It’s a heartbreaking moment when she gathers Yi-hyun into her arms to urge her not to cry, which only ends in the both of them breaking down. This is when Detective Byun walks in.

And that’s what brings us back to the present day, as Hae-woo pulls herself from her nightmarish memory. Then we reach the point in the timeline where we last left them as adults, when Yi-soo and Hae-woo met on the hotel balcony.

Yi-soo introduces himself with his Japanese name, Jun Yoshimura, and his handshake with Hae-woo goes on a little too long. She’s still willing to entertain this total stranger and small talks him to high heaven, about his time abroad and how much Seoul has changed since he was last in Korea.

“It seems the same to me, in my eyes,” Yi-soo says, even though he’s looking straight at her. Who wants to bet he isn’t talking about Seoul anymore?

He comments on the full moon, a favorite of theirs since they were young, and this immediately sparks Hae-woo’s interest. She talks about the Korean custom of making wishes to the full moon, while he counters that the moon is seen in a much more sinister light where he came from.

She sees it much more positively, an he agrees, even adding that the moon is like the North Star. This sets of a flurry of memories for her, considering how she once named Yi-soo as her own North Star, and she unknowingly starts to cry in front of him in the present.

I know he’s really Yi-soo, but she doesn’t know it, so it’s a little odd that she lets him pull her into a comforting embrace. It’s hard to read him, but he seems to be holding his emotions in check. Did he mean to stir up these memories with her?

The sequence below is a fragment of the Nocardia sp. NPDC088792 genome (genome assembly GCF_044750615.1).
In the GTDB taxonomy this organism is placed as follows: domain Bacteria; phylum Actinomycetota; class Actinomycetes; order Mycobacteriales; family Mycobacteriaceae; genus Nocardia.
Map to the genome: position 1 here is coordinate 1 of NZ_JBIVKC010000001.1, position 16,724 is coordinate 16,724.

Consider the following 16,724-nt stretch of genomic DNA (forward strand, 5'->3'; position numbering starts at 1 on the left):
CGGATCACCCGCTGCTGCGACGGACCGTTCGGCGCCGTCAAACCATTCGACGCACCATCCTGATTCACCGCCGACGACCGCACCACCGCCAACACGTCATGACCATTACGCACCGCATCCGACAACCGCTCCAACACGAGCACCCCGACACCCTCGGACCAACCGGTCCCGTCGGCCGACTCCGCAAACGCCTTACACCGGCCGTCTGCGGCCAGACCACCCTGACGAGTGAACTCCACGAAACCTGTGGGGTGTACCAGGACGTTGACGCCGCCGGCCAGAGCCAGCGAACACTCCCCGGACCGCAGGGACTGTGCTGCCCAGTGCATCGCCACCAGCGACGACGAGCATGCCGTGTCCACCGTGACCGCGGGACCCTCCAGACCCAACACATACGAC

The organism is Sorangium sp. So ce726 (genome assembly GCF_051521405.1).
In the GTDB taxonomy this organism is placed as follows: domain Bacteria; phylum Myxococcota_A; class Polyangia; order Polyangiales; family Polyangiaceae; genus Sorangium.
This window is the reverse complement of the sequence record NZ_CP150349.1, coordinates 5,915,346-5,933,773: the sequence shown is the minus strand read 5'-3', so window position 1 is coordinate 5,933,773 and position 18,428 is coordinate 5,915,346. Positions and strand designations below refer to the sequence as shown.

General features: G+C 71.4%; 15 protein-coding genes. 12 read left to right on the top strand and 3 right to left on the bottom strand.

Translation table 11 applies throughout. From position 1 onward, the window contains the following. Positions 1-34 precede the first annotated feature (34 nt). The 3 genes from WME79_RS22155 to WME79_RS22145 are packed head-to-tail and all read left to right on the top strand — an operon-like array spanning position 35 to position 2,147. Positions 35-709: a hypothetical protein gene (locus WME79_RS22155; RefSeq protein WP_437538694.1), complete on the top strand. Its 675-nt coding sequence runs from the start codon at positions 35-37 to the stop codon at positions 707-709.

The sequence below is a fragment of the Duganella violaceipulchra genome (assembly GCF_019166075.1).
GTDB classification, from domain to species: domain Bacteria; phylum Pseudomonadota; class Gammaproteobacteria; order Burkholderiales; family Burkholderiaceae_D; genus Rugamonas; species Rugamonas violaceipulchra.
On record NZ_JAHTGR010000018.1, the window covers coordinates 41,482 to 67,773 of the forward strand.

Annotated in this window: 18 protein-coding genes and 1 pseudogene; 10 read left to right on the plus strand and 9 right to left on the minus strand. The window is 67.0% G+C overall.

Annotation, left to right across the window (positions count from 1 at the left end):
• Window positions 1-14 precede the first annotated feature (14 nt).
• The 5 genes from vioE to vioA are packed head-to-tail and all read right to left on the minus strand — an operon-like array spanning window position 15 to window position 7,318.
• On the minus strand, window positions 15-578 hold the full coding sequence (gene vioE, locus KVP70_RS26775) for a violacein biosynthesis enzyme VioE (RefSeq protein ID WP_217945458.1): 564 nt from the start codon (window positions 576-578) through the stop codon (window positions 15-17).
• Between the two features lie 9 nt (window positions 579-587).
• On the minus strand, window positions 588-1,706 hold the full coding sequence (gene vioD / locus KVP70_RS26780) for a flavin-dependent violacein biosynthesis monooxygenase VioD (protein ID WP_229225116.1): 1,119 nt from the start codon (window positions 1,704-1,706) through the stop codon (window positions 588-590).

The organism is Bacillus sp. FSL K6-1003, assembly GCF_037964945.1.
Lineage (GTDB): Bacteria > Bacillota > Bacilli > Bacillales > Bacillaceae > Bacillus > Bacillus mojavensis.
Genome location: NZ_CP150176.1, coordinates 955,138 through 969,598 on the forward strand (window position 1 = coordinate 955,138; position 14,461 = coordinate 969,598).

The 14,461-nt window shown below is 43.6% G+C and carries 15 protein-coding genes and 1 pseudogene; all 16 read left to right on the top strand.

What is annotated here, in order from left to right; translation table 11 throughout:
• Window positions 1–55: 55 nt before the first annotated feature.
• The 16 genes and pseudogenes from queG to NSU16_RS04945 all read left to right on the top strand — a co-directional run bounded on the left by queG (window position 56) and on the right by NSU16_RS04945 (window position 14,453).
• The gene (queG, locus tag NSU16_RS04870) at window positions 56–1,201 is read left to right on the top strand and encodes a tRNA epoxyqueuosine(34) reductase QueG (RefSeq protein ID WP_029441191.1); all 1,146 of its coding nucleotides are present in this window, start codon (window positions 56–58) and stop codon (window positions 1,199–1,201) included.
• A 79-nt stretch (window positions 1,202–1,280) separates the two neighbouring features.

Hae-woo pulls away right before Joon-young comes to find her, and Yi-soo simply congratulates them on their wedding before he’s off.

Joon-young is sweet to her, and she’s the same in return. It’s nice to see that they are very much in love as he tells her just how happy he is to be with her—after all, he waited ten years. She gladly hugs him back, her worries temporarily forgotten.

Daddy Jo has to leave the table at a congratulatory dinner for Grandpa Jo because he gets a call from a man asking for more blackmail money to keep his mouth shut. This seems like a common refrain between them, so Daddy Jo (or Prosecutor Oh) decides to end it by having a thug deliver a hard blow to the guy’s head.

We cut immediately to a sinister-looking shot of Yi-soo as he holds a necklace with a metal shark pendant, much like the one Hae-woo made out of wood for him, while she looks out at the city from the same hotel on her wedding night.

When Joon-young looks at her, he’s reminded of when she’d fallen into depression after Yi-soo’s death and how hard he tried to snap her out of it. It all culminated in an attempt on her part to drown herself in her special lake, but he’d been there to drag her back, shake her by the shoulders, and tell her to live if only so she could find out why Yi-soo died.

“I’ll help you,” Joon-young promised. “I’ll be beside you. I’ll be your strength.”

In the present, the terrible memory fades away, and Joon-young musters a bright smile when Hae-woo turns around. Then it’s business time.

Electronic rock synthesizers threaten to turn the scene comical as we intercut between Yi-soo being intense and Hae-woo’s wedding night, but thankfully the music calms down into a ballad after a while.

The following montage-length scene can be described as such: Hae-woo and Joon-young are having sex, and Yi-soo is not having a good time imagining the sex they’re having.